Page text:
Reflections on the DOJ-Google Half-Billion Deal over Illegal Pharma Ads (July-August 2011 Quick Links, Part 2)
By Eric Goldman
I haven’t previously written on the DOJ’s bust of Google over illegal pharmaceutical ads, partially because I couldn’t reconcile my views about this enforcement action. From my vantage point, this action equally fits into two dichotomous stories, and these stories may not be mutually exclusive.
Story #1: Google’s massive revenues and profits are significantly inflated by illegitimate ads. Here, we learn that Google was raking in millions of dollars from ads for illegal pharmaceuticals. We also know Google has struggled with gambling ads (1, 2), ads for bogus ringtones, ads that trademark owners consider infringing, and other problematic ads.
The sources of Google’s revenues may be like the log that no one wants to turn over to see what’s under it. I bet that if we could get a detailed line-item breakdown of where Google’s revenues come from, more than a few folks would be queasy about some key revenue categories.
Over the years, Google has taken some baby steps to screen out bogus advertisers from its network, but I wonder if Google’s “Must. Be. Scalable!” mantra–and the concomitant profits that come from willful blindness–has inhibited Google from undertaking some needed, but necessarily manual, steps to police its ad network more aggressively.
Story #2: The incumbent DC regulators view Google’s emerging power as unwanted competition to their regulatory power, and like typical incumbents, the DC regulators are closing ranks on the start-up–meaning they have become hellbent on busting Google, legitimately or not. To me, the Google Buzz settlement is a clear example of how DC regulators are unnecessarily flexing their muscles against Google.
Some details made me wonder if the DOJ misused its power in this enforcement action:
* the Rhode Island’s US Attorney’s post-announcement attack on Larry Page, declaring that he knew of the illegal ad sales. Given the DOJ’s subsequent rhetoric, it makes me wonder if the DOJ threatened Page with criminal prosecution. If nothing else, the personal prosecution threat would have a powerful in terroram effect to goad Google to take a deal, warranted or not.
To be clear, the non-prosecution agreement doesn’t explicitly protect Larry Page, but I think a personal prosecution is super-unlikely at this point. The agreement might insulate his acts on the company’s behalf, and I can’t imagine the DOJ will want to spend further prosecution resources after getting such a big score already. So the net effect is that this deal should end the matter.
* the deal was structured as a civil forfeiture. Note the DOJ (or any other federal agency) would have encountered significant problems bringing a civil action against Google over the third party ads. 47 USC 230 would have preempted the action, and with a half-billion dollars at issue, Google surely would have litigated any statutory ambiguities rather than roll over. Therefore, as Peter Henning explains, the government avoided pursuing a doctrinally questionable criminal prosecution and simultaneously bypassed a likely 47 USC 230 immunity of any civil action. Pretty tricky navigation by the DOJ.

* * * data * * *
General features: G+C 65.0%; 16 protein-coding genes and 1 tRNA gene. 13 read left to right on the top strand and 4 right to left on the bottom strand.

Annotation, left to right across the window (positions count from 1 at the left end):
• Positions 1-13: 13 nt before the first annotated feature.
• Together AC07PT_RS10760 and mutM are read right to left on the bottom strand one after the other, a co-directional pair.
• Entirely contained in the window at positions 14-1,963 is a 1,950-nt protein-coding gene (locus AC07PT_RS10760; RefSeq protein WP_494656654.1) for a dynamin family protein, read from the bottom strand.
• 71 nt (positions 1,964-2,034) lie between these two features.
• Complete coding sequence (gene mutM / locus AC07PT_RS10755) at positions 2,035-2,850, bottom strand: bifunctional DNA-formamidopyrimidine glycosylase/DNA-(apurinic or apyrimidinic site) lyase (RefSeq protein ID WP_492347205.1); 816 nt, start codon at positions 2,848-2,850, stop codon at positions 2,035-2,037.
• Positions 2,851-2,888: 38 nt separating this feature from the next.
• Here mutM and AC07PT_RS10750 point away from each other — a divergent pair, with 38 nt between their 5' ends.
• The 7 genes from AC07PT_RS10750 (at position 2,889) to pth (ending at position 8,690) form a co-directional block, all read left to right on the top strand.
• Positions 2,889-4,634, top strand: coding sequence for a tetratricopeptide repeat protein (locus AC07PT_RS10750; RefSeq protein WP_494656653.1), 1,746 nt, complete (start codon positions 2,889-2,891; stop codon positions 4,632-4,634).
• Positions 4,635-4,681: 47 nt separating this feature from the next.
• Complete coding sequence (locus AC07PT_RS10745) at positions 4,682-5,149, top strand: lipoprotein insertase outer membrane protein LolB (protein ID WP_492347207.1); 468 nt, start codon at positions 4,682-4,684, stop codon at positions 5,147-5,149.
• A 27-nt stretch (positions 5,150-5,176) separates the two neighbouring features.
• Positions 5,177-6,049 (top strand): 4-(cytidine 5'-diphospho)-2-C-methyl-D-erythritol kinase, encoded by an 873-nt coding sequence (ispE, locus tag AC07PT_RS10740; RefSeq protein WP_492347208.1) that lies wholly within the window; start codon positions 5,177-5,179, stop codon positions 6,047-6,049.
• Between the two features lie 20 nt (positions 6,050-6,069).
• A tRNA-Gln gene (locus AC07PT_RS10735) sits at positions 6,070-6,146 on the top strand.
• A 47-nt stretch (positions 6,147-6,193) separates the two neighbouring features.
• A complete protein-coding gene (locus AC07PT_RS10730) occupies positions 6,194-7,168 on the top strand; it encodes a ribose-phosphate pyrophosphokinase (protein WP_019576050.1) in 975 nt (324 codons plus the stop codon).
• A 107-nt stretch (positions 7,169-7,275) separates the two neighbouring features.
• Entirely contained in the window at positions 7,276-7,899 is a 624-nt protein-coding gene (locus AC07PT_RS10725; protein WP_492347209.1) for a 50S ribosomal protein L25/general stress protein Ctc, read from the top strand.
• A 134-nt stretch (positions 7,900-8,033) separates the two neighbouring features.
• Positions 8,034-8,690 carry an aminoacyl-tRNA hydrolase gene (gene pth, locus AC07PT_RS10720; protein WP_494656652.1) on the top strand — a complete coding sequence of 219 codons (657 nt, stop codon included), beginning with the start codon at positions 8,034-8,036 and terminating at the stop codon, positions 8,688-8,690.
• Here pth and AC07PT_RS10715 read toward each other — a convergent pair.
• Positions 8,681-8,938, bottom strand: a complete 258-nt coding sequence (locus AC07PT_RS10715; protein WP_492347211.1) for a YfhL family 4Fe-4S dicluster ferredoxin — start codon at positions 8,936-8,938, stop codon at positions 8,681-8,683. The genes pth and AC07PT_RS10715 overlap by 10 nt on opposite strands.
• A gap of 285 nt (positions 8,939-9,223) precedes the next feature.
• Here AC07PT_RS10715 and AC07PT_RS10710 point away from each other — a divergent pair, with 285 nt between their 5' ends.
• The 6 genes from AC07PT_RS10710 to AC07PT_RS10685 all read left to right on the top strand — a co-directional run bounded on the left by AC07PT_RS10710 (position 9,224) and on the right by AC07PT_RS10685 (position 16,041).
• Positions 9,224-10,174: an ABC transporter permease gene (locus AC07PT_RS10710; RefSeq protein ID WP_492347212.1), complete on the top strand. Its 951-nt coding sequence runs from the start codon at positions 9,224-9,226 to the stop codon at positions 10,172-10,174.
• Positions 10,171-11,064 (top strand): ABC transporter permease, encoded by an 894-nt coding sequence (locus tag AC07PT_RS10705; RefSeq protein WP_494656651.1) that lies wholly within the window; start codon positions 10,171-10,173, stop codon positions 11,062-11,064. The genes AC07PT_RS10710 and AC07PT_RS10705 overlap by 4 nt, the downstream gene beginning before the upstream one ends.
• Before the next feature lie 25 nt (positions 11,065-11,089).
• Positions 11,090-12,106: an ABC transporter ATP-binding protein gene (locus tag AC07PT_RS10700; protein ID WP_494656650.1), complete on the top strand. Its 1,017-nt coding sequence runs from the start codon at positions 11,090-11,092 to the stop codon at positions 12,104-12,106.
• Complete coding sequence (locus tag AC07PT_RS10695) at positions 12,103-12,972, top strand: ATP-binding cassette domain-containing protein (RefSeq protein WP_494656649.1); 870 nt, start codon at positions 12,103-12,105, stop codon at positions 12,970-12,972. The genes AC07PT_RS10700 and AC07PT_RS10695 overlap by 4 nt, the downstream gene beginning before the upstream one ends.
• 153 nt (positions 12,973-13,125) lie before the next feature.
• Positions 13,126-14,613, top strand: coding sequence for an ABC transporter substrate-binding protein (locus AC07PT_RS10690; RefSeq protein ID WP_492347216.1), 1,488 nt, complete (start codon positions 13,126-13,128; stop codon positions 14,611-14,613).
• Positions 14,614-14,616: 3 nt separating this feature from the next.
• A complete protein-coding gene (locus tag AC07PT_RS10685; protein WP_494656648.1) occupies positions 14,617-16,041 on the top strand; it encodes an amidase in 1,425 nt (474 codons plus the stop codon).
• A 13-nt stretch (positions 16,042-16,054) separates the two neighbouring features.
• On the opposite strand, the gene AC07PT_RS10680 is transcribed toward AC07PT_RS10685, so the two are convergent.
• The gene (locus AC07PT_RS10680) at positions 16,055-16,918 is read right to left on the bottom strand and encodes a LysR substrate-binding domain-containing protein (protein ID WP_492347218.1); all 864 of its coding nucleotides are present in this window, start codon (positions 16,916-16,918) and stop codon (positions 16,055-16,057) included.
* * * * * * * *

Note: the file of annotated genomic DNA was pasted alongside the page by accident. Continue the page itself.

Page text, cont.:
* finally, Google disgorged both its revenues AND ITS ADVERTISERS’ REVENUES from the illegal ads. I can’t think of any comparably sweeping remedy in any other advertising lawsuit (am I forgetting something?). I simply can’t believe the DOJ could have gotten a judge to order a similarly expansive disgorgement. Thus, it appears the DOJ asked for way more cash than the law actually allows–and yet a pliable target forked it over.
If Story #2 is true, the deal could be an unholy pact: Google bought the freedom of its CEO for a check that is a pinprick compared to its cash on hand; and the DOJ got a huge taste of Silicon Valley’s wealth and publicly blare that justice was served–even if the DOJ vastly exceeded current law to get there.
One more reason that story #2 could be plausible. The DOJ portrays this as a case about illegal pharmaceuticals, but it imprecisely lumps together a variety of factually different situations into that category, including:
* pharmaceuticals that are never legal in the United States
* fraudulent pharmaceuticals, i.e., sugar pills sold as brand X
* counterfeit pharmaceuticals, i.e., bioequivalent pharmaceuticals sold as brand X but made by someone else
* prescription pharmaceuticals that aren’t fraudulent or counterfeit but are being sold without a prescription
* prescription pharmaceuticals that aren’t fraudulent or counterfeit that being sold with a prescription, just not one recognized by US law
Note that the consumer harm in the last 3 circumstances is unclear. It’s possible that some consumers win in each of those cases by getting the desired pharmaceutical at a cheaper cost than US drugs. Such consumer wins don’t make the pharmaceutical sales legal; but it raises the question of whether the US government was pursuing the best interests of its citizens
One final point: the DOJ press release describes the illegal pharmaceutical advertisers as “rogue” websites. That’s an interesting characterization. It seems to tie into the DHS ICE’s domain name seizures and the proposed PROTECT IP Act. At minimum, the DOJ enforcement action reinforces how desperately DC regulators want Internet companies to do more of their policing work. Also, perhaps the deal’s template shows how the DOJ thinks it can achieve PROTECT IP irrespective of whether Congress enacts the law.
More links to check out:
* the DOJ’s announcement
* the general NY Times article announcing the deal
* Also in the NY Times, Peter Henning parses some of the deal’s legal oddities
* Techdirt’s skeptical coverage
* Plaintiffs’ lawyers will be partying with the non-prosecution agreement. The first wave: stockholders’ lawsuits.